There are a lot of important decisions to make when it comes to accounts receivable (AR) in the restaurant distribution industry. Not only do you need to define your payment terms and set up a streamlined invoicing system, but you also need to choose which payment methods you’ll allow your restaurant customers to pay with. 

While it may seem straightforward, offering the right payment options can make a measurable difference in your days sales outstanding (DSO). It can even be the difference between getting paid and not getting paid at all! 

In this blog, we’ll explore the usual suspects for payment methods for restaurant suppliers: credit, EFTs, and cash. and help you decide which options would be most beneficial to your food distribution business.

Why you should accept credit card payments for your food supplier business

Credit card payments are a reliable payment method for ensuring you get paid on time and at all. 

With credit cards, you can operate on a “pull system”. On an agreed-upon date, otherwise known as your payment term (e.g. Net30), you can automatically charge your customer’s card. No action is required on the customer’s side, and you can even automate this with the right accounts receivable automation system, like Notch. Not only does this make it easier for you, but it also simplifies operations on your customers’ side, too.

Finally, credit card payments can be helpful to your customers because no actual money is leaving their bank account when the charge occurs. This gives restaurants more ability to manage their cash flow. With tight margins in the restaurant industry, this can be important. Bonus, it helps you be a better partner to your customers.

What are the cons to credit card payments for food supplier companies?

Sometimes credit card payments don’t go through. It could be because they’ve expired, your customer hit their limit, or another reason. If this happens, the payment will not process, which could create an added step for your AR team. However, a good AR platform will automatically try the payment again several times over the next few days.

And finally, credit cards do require a processing fee and are one of the most expensive payment types to process. It’s important to find the right credit card processing partner who will offer you a competitive rate. However, by streamlining AR in your business and automating credit card payments, you could also benefit from labor cost savings and productivity gains, so your team can focus on higher-value activities for your business.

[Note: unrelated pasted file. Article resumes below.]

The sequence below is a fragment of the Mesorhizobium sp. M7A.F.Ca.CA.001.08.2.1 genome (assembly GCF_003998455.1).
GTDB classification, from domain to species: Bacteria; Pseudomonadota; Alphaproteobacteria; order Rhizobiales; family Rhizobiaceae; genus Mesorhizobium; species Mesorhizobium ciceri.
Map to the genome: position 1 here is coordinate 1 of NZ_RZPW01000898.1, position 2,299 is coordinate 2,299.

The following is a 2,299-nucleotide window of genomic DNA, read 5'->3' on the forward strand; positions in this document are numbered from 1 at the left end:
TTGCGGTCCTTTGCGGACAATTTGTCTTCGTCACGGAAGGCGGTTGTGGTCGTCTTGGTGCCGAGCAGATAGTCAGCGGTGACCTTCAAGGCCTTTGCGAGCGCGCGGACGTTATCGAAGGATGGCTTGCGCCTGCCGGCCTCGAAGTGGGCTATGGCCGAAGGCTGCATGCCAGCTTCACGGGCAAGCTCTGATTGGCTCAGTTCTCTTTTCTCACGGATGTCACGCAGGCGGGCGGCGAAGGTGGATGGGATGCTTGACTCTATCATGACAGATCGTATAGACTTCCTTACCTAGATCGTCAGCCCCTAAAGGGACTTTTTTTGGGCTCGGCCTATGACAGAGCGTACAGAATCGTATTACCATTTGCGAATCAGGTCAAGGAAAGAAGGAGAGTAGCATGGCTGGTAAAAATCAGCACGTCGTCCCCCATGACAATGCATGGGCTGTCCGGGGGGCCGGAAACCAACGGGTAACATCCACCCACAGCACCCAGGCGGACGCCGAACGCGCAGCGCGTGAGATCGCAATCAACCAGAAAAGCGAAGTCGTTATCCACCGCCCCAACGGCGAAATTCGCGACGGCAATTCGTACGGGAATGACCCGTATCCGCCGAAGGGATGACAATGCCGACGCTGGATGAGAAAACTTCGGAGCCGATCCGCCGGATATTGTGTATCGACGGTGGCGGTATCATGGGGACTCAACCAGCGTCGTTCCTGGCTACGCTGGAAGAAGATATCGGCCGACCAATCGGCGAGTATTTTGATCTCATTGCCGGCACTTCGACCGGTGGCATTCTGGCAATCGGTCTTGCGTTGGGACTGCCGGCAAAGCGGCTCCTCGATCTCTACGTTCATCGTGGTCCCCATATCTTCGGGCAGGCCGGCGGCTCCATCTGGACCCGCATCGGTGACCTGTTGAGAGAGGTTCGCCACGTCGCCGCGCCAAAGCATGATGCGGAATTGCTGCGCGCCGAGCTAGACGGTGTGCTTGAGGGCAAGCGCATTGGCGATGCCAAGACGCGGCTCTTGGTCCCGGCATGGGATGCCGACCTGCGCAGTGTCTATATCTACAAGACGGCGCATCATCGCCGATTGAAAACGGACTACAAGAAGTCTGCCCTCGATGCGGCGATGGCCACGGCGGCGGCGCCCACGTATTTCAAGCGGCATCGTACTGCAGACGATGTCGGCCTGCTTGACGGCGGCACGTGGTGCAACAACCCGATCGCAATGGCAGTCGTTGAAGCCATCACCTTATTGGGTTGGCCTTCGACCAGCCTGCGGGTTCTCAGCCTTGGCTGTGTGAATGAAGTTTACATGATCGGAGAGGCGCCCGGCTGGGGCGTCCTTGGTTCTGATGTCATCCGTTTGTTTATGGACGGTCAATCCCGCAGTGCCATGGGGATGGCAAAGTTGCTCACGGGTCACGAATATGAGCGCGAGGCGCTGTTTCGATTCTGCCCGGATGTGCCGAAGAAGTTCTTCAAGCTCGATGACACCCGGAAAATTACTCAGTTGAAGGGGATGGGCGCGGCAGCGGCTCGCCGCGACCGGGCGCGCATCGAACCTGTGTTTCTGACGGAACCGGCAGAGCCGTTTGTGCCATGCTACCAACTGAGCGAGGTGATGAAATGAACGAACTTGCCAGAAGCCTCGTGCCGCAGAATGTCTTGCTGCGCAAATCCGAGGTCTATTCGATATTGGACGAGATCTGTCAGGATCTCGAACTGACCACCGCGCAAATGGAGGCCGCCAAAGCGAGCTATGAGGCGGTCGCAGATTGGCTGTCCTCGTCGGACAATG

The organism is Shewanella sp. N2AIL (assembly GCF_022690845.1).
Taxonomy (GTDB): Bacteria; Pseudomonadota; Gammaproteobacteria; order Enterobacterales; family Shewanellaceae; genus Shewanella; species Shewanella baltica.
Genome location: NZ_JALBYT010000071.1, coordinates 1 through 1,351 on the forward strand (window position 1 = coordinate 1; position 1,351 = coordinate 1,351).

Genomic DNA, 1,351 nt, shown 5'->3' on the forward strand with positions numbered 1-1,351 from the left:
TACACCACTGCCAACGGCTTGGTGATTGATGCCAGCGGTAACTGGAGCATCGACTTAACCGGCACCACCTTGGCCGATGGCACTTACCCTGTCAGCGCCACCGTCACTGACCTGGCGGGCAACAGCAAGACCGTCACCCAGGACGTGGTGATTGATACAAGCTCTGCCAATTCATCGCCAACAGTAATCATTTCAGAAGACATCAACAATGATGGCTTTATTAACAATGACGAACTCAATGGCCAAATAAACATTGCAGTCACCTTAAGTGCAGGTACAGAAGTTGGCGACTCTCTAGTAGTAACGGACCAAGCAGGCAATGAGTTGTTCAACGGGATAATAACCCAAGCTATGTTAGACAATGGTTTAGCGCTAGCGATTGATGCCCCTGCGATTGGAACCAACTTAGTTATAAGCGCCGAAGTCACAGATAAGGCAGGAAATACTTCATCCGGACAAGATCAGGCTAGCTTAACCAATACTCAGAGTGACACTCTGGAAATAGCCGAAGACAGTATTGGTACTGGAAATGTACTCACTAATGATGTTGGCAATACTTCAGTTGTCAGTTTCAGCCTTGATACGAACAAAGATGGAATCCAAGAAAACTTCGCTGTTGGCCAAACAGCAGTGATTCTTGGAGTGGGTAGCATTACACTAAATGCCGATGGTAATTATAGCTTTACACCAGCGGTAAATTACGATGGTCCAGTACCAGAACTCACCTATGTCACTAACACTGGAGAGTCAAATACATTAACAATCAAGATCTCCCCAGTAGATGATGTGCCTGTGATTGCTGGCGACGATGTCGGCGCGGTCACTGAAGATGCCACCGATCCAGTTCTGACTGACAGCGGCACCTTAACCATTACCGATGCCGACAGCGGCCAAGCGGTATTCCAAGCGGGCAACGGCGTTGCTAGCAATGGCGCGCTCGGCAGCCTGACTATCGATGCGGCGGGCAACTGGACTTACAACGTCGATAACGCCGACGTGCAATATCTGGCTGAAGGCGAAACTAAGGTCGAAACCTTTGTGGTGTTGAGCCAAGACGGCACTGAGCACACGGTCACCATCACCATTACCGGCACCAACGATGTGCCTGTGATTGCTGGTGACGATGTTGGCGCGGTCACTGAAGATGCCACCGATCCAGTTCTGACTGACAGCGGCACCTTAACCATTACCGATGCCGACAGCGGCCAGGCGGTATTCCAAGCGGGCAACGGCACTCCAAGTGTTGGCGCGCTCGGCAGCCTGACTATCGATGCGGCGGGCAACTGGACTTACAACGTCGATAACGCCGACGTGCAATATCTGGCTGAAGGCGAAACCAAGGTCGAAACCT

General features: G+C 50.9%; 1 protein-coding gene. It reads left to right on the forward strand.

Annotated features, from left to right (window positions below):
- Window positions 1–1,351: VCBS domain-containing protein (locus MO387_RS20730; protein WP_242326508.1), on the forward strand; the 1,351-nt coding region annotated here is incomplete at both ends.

The pros and cons of Electronic Funds Transfer (EFT) payments for your food distribution business

Another type of digital payment is an electronic funds transfer (EFT). Think of EFTs as the exchanging of cash in the digital world. EFTs are becoming one of the leading forms of payment because not only can you use the “pull method” to ensure you get paid on time, but they are generally quite affordable–more so than receiving credit card payments.

Another benefit of EFTs is that they are directly deposited into your bank account once received. You don’t need to cash a cheque or go to the bank to deposit cash. 

What are the cons of accepting EFTs?

The main con of accepting EFTs is the time to process payment. In some cases, it can take anywhere between three to five business days for the payment to land in your account.

What’s the difference between ACH and EFTs?

Automated Clearing House (ACH) and Electronic Funds Transfer (EFT) are often used interchangeably, but there’s a key difference between the two. EFT (Electronic Funds Transfers) is the backbone of the Canadian payment industry. An ACH (Automated Clearing House) payment is a US bank transfer payment method regulated by NACHA. EFTs may take in some cases 3-5 business days whereas in the US, Same-Day ACH processing is available.

The pros and cons of accepting cash at your food distributor business

Cash is a way businesses have been relying on getting paid for years. And even if it served well in the past, it’s not a recommended method of payment in this day-and-age. 

The cons of accepting cash payments

  1. Collecting cash payments is a manual, labor-intensive process. There’s no room for automation. It requires a human to go in into your AP system and reconcile each payment. Then, they need to take it to the bank.
  2. There’s no opportunity to “pull” the payment from the customer directly. You’re completely dependent on when and if the customer settles their invoice.
  3. You can’t keep a payment method on hand in case something happens operationally, like if the restaurant’s accounts payable (AP) clerk goes on leave, and you can’t receive your payment for an extended amount of time.
  4. Your customers don’t benefit from an automated, streamlined system and also have to operate in a very manual way. 

The importance of bringing payments online for restaurant suppliers

Now that you know the pros and cons of each payment method, we’ll leave you with some food for thought.

One theme you’ll notice throughout this article is that bringing payments online is not only preferred, it’s considered a best-practice in the industry today. The best restaurant suppliers process payments online. If you want to scale your business, streamline your finance operations, and provide a superior experience for your customers, online payments are the way to go.

We know this can be a big shift for companies who are still operating on a cash and cheque basis. And we’re here to help. The right tool can make all the difference when transitioning from offline payments to online. 

Notch integrates directly with many of the best ERP and accounting systems. Book a demo today to explore how simple automating accounts receivable can be.